In some of these pics, the views are so beautiful it looks like AI made them up, but it didn’t. All of the pics in this blog are good old-fashioned captures of reality.

📷: Left: Ranger Laurie Keller at the top of the Ōkārito trig track after checking on a rowi kiwi. 📷: Top right: Ranger Talia in the Abel Tasman National Park. 📷: Bottom right: Twizel ranger Leon Meewezen deploying traps on the Huxley Valley ridgeline. That day Leon estimates the team deployed more than 80 traps in incredibly difficult terrain.

This series give you a tiny glimpse into the work our frontline team do.

📷: Left: Te Kuiti ranger Osho Bhonsle in the Pikiariki area which is home to the short-tailed pekapeka/bat and the parasitic plant they feed from, the dactylanthus. 📷: Middle: Ranger Monica Bean by the Rakahuri, Ashley River near the north Canterbury office. 📷: Right: Ranger Taylor Kees at Ellangowan Scenic Reserve in Hickory bay checking a 97-stong trap network which is a partnership project with Orion.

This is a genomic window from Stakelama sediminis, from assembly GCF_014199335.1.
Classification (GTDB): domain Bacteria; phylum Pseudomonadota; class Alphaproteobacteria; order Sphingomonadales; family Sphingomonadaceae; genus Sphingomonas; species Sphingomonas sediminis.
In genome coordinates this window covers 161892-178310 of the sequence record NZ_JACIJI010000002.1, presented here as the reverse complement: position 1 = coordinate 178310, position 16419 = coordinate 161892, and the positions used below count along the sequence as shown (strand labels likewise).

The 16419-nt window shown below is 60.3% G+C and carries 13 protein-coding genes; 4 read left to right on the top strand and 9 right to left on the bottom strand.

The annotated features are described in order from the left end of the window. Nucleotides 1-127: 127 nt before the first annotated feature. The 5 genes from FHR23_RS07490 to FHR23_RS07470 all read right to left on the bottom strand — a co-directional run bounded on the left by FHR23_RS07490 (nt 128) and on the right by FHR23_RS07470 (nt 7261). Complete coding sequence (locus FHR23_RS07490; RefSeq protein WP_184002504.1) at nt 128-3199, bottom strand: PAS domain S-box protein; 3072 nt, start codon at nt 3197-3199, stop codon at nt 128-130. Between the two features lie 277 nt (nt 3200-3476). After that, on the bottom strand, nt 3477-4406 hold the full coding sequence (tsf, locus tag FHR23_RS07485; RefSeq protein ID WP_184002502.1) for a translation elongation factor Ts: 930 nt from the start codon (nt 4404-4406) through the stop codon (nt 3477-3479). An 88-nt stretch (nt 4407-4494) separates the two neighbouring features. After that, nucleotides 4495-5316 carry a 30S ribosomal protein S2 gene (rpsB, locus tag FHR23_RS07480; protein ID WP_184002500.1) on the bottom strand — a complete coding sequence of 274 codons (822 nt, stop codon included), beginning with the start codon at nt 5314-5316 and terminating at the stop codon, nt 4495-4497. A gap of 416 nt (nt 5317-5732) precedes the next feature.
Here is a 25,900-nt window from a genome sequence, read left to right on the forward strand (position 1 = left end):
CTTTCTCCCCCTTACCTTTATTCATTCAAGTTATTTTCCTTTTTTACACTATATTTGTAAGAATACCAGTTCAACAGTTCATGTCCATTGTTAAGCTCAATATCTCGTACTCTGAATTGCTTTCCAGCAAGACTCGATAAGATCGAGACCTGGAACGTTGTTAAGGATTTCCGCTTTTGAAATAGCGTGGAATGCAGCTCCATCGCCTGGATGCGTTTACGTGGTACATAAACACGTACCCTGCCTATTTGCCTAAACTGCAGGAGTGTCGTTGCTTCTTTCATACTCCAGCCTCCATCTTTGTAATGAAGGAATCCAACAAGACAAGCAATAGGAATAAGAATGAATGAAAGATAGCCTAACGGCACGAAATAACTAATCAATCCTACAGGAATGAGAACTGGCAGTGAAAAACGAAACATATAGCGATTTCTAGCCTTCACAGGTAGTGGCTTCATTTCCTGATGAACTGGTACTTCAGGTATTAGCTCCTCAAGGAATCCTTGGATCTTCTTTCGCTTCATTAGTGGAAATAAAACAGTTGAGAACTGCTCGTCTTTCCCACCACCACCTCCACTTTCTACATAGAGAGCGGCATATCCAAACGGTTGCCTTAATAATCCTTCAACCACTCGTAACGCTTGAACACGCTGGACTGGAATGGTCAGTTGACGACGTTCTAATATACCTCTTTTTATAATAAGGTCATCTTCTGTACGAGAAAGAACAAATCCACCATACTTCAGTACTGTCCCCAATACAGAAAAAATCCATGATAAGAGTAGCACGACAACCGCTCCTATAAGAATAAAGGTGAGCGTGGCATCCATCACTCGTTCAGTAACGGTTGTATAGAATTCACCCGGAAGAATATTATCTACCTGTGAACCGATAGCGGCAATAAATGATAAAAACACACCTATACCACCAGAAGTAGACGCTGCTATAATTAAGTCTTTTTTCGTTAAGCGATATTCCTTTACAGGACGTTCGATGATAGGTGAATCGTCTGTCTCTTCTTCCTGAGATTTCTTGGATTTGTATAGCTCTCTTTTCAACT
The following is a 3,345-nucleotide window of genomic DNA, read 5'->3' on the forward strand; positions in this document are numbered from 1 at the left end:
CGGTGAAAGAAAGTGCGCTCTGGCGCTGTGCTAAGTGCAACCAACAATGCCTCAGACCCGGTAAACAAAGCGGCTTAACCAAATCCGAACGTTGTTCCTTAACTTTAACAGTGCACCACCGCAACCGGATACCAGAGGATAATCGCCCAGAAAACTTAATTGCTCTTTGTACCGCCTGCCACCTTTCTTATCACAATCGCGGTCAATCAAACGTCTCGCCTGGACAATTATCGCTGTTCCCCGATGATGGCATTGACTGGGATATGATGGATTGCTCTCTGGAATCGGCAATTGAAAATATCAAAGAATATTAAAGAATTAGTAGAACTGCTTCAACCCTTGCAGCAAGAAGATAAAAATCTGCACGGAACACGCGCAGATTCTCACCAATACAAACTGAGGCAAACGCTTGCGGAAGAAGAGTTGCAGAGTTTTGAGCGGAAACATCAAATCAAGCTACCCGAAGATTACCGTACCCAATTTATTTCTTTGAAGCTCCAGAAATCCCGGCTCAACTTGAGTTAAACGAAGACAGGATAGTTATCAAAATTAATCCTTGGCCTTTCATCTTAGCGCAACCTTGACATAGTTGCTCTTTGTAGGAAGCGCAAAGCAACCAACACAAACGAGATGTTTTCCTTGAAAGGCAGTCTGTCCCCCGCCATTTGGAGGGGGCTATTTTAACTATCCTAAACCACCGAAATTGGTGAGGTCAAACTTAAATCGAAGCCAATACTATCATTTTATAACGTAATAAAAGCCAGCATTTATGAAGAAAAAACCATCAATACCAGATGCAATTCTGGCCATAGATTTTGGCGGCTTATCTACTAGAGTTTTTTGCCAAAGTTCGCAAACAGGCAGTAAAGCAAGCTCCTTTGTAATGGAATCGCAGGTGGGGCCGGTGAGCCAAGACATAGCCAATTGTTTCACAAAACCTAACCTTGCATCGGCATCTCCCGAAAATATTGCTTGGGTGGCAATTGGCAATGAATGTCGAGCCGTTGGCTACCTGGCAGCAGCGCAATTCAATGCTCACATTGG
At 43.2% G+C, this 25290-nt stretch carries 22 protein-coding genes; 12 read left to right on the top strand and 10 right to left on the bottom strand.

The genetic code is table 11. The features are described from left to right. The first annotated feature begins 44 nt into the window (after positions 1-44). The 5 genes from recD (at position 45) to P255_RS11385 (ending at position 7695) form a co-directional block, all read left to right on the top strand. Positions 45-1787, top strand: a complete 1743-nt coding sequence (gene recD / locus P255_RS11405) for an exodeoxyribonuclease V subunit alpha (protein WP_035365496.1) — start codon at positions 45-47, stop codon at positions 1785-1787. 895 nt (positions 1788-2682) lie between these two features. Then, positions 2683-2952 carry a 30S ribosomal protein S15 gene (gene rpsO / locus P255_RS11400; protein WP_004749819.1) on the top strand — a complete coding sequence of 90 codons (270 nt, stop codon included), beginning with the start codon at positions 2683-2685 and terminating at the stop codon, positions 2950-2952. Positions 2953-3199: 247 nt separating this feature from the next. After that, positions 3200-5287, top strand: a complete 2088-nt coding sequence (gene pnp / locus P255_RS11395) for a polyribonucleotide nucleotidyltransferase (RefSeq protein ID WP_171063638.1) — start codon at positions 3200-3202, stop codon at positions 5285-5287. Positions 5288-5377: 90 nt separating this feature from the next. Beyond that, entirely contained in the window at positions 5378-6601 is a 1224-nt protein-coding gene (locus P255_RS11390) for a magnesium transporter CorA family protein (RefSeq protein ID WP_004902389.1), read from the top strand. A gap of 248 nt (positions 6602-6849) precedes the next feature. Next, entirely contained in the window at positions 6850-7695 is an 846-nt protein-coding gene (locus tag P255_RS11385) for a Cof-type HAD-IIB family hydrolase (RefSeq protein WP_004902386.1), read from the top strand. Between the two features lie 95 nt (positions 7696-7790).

Join us in celebrating World Ranger Day, and expressing gratitude for the essential work rangers do to protect our planet’s biodiversity.

Our team are super enthusiastic about what they do.

📷: Top left: Ops planner Don Herron and ranger Otis Berard in the Orongoronga River doing a supplies run to huts. 📷: Top right: Rangers Kristine Theiss and Hannah Wilson on the Tarawera Trail. 📷: Bottom left: Rangers Jane Gill and Daniel Jack looking for galaxiids in Moat Creek, Southland. 📷: Bottom right: Rangers Leeann Ellis, Dean Turner, Simon Elkington, and Janelle Dickson weeding at at Mounseys Reserve near Mt Oxford.

Sometimes the work isn’t glam, but the team tackle it with a get-it-done attitude.

Previously for World Ranger Day, we’ve done blog interviews, and YouTube livestreams, and even made Go Pro supercuts so you could see what our rangers see, but this year we thought we’d let the pictures do the talking. This is the second of our World Ranger day picture profiles.

📷: Left: Ranger Lizzie Sharp wading out to monitor an endangered orchid which exists only at the Whangamarino Wetland. Literally wading to work. How do you commute? 📷: Right: Ranger Sarah Smeath-Armstrong on Ulva Island moving traps in the biosecurity upgrade.